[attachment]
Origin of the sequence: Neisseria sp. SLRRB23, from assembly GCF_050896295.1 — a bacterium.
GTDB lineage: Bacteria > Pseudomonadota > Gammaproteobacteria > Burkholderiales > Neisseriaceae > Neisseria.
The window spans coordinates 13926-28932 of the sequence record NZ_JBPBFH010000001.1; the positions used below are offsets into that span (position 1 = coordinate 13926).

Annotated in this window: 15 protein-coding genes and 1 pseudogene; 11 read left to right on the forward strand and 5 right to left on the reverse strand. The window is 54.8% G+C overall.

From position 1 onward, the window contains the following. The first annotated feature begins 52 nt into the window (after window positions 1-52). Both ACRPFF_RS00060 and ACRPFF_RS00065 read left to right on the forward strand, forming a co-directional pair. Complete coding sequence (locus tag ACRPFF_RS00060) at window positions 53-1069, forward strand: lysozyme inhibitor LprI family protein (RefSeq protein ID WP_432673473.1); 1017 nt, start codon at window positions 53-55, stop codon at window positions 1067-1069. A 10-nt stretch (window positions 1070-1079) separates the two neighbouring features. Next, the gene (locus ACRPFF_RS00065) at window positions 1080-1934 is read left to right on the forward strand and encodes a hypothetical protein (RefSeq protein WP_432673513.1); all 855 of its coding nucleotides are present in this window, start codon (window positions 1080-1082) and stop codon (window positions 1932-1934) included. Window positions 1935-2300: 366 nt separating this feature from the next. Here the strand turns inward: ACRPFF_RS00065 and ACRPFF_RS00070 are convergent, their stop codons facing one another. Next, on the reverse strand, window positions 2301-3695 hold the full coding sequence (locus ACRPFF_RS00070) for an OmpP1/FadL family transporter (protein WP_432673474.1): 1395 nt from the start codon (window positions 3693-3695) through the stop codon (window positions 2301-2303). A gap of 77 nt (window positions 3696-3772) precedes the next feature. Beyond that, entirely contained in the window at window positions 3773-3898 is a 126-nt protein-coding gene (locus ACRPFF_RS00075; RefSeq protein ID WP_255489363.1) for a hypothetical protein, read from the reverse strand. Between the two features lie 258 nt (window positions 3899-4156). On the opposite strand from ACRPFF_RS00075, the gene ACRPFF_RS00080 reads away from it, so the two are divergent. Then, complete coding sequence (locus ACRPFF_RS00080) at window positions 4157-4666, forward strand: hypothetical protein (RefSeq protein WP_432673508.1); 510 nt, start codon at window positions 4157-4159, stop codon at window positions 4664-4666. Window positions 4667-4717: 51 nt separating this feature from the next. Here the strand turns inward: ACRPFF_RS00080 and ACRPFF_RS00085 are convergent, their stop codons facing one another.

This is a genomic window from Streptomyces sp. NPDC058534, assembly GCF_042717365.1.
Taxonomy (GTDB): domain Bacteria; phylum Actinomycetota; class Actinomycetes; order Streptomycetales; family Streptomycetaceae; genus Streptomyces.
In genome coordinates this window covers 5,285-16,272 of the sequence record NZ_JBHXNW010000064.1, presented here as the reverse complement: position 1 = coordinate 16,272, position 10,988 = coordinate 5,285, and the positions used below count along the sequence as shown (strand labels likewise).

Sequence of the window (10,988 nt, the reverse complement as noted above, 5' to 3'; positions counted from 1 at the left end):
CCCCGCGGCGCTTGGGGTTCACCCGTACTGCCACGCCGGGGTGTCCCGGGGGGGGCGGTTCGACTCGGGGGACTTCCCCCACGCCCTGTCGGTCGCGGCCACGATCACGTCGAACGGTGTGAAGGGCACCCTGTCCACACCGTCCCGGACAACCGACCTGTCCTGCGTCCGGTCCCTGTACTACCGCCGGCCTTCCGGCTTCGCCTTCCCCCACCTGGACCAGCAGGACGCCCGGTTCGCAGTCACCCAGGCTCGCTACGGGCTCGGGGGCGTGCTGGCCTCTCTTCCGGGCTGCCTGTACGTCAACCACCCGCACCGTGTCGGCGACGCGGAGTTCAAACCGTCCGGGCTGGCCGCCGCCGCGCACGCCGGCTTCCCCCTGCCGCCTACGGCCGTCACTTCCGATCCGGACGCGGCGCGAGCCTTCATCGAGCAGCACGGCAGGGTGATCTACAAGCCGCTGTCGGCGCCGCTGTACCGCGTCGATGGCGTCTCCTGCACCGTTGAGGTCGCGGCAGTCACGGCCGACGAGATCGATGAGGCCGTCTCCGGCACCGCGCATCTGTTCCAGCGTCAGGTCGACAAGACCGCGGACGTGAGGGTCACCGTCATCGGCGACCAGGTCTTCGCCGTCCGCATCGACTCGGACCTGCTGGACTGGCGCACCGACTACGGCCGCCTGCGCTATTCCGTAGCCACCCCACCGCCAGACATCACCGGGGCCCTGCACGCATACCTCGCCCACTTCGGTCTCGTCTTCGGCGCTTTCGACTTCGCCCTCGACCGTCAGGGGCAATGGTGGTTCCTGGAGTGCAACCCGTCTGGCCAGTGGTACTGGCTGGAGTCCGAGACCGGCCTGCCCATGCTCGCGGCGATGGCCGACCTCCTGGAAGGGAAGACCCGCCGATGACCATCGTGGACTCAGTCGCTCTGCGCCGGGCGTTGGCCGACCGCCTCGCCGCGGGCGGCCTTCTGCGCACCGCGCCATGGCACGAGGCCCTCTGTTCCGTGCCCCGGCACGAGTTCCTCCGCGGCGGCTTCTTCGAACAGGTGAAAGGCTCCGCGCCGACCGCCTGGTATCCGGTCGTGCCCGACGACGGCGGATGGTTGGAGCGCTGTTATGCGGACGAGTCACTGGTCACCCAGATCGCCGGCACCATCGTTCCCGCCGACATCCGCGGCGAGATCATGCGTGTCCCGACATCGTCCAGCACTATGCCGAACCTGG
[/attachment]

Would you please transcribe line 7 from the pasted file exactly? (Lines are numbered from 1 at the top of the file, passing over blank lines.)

Taxonomy (GTDB): domain Bacteria; phylum Actinomycetota; class Actinomycetes; order Streptomycetales; family Streptomycetaceae; genus Streptomyces.